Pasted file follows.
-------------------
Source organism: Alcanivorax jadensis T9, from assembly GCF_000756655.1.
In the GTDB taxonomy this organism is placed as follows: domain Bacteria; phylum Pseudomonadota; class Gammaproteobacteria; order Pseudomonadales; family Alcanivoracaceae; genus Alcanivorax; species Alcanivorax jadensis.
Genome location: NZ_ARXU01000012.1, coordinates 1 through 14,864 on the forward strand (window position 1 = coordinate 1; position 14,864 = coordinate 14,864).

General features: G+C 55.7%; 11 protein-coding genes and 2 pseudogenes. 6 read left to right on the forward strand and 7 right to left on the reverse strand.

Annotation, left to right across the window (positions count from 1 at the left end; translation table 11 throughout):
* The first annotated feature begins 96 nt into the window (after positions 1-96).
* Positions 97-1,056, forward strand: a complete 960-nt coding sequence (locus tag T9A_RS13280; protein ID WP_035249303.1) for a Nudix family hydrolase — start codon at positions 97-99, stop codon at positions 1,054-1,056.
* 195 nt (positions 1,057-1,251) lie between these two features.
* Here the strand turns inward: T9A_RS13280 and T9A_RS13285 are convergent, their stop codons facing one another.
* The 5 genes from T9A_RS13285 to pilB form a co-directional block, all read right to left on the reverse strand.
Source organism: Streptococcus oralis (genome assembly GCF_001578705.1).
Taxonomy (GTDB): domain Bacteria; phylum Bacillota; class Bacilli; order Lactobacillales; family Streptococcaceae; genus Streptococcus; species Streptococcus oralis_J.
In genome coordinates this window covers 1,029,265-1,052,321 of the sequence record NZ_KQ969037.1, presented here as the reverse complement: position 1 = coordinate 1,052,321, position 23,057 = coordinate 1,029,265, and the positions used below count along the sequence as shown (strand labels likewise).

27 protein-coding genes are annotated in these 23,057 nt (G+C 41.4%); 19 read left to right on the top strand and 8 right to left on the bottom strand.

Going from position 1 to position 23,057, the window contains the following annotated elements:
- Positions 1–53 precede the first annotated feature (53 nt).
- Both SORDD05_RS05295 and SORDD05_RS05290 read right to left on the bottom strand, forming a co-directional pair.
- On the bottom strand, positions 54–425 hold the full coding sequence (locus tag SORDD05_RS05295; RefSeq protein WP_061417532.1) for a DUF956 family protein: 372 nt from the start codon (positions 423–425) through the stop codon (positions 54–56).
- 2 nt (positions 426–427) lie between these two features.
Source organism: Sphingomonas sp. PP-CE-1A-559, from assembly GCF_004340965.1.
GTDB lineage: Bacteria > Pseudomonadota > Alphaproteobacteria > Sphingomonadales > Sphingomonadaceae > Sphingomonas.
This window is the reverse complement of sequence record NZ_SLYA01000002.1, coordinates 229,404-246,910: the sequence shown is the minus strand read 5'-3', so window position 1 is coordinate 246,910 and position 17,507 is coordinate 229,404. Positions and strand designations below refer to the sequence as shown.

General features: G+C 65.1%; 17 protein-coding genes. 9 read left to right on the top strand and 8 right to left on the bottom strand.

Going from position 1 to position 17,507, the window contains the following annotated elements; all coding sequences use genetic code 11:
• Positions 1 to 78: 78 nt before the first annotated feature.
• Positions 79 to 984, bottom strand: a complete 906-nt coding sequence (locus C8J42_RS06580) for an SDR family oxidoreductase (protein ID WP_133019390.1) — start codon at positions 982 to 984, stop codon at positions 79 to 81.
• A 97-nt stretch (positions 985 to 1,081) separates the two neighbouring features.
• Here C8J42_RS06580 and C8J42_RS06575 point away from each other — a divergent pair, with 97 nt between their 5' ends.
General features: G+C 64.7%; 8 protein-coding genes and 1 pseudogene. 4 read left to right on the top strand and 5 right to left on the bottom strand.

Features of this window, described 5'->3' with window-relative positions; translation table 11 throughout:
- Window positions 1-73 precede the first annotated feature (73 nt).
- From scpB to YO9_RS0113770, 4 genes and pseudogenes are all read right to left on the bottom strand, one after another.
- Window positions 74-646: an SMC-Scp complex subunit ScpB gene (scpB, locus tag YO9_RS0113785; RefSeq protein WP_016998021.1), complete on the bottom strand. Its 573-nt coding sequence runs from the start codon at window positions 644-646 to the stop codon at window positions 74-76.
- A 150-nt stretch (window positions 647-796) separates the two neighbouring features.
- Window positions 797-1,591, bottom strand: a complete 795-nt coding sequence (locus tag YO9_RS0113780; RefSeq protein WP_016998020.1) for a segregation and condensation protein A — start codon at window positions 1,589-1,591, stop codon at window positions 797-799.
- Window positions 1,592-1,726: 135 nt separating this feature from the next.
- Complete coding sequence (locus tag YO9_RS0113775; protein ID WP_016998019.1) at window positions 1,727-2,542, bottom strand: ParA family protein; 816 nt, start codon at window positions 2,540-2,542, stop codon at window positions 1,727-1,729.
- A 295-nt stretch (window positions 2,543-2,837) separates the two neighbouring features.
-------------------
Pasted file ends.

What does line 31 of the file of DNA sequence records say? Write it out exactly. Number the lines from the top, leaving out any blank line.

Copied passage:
- Window positions 1-73 precede the first annotated feature (73 nt).